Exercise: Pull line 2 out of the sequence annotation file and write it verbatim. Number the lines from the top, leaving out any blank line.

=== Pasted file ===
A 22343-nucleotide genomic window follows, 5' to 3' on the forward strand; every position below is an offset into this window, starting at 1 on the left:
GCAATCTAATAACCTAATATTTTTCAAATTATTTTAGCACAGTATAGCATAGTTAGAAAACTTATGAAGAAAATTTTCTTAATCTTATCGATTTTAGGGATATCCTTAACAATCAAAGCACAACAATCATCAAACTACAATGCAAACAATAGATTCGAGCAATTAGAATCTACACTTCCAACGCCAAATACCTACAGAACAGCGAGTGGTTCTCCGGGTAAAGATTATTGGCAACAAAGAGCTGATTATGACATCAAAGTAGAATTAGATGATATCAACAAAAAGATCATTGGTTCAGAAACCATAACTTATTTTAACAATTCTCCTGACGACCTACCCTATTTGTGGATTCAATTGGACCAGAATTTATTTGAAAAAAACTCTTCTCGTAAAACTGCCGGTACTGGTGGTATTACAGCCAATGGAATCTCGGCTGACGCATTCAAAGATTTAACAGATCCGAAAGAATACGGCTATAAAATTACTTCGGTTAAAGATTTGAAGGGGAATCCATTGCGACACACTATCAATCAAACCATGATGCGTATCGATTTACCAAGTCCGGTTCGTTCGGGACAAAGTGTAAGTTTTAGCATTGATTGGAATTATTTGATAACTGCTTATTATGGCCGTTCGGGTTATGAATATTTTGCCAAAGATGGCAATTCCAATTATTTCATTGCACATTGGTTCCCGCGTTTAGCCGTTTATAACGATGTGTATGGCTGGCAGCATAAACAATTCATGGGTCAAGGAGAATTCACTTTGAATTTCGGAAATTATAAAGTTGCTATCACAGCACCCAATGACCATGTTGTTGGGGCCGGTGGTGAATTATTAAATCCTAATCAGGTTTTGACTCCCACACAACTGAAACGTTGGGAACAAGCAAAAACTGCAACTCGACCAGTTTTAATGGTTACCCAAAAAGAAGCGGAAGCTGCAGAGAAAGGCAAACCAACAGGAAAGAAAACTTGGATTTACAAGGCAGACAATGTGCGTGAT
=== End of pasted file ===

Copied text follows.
GCAATCTAATAACCTAATATTTTTCAAATTATTTTAGCACAGTATAGCATAGTTAGAAAACTTATGAAGAAAATTTTCTTAATCTTATCGATTTTAGGGATATCCTTAACAATCAAAGCACAACAATCATCAAACTACAATGCAAACAATAGATTCGAGCAATTAGAATCTACACTTCCAACGCCAAATACCTACAGAACAGCGAGTGGTTCTCCGGGTAAAGATTATTGGCAACAAAGAGCTGATTATGACATCAAAGTAGAATTAGATGATATCAACAAAAAGATCATTGGTTCAGAAACCATAACTTATTTTAACAATTCTCCTGACGACCTACCCTATTTGTGGATTCAATTGGACCAGAATTTATTTGAAAAAAACTCTTCTCGTAAAACTGCCGGTACTGGTGGTATTACAGCCAATGGAATCTCGGCTGACGCATTCAAAGATTTAACAGATCCGAAAGAATACGGCTATAAAATTACTTCGGTTAAAGATTTGAAGGGGAATCCATTGCGACACACTATCAATCAAACCATGATGCGTATCGATTTACCAAGTCCGGTTCGTTCGGGACAAAGTGTAAGTTTTAGCATTGATTGGAATTATTTGATAACTGCTTATTATGGCCGTTCGGGTTATGAATATTTTGCCAAAGATGGCAATTCCAATTATTTCATTGCACATTGGTTCCCGCGTTTAGCCGTTTATAACGATGTGTATGGCTGGCAGCATAAACAATTCATGGGTCAAGGAGAATTCACTTTGAATTTCGGAAATTATAAAGTTGCTATCACAGCACCCAATGACCATGTTGTTGGGGCCGGTGGTGAATTATTAAATCCTAATCAGGTTTTGACTCCCACACAACTGAAACGTTGGGAACAAGCAAAAACTGCAACTCGACCAGTTTTAATGGTTACCCAAAAAGAAGCGGAAGCTGCAGAGAAAGGCAAACCAACAGGAAAGAAAACTTGGATTTACAAGGCAGACAATGTGCGTGAT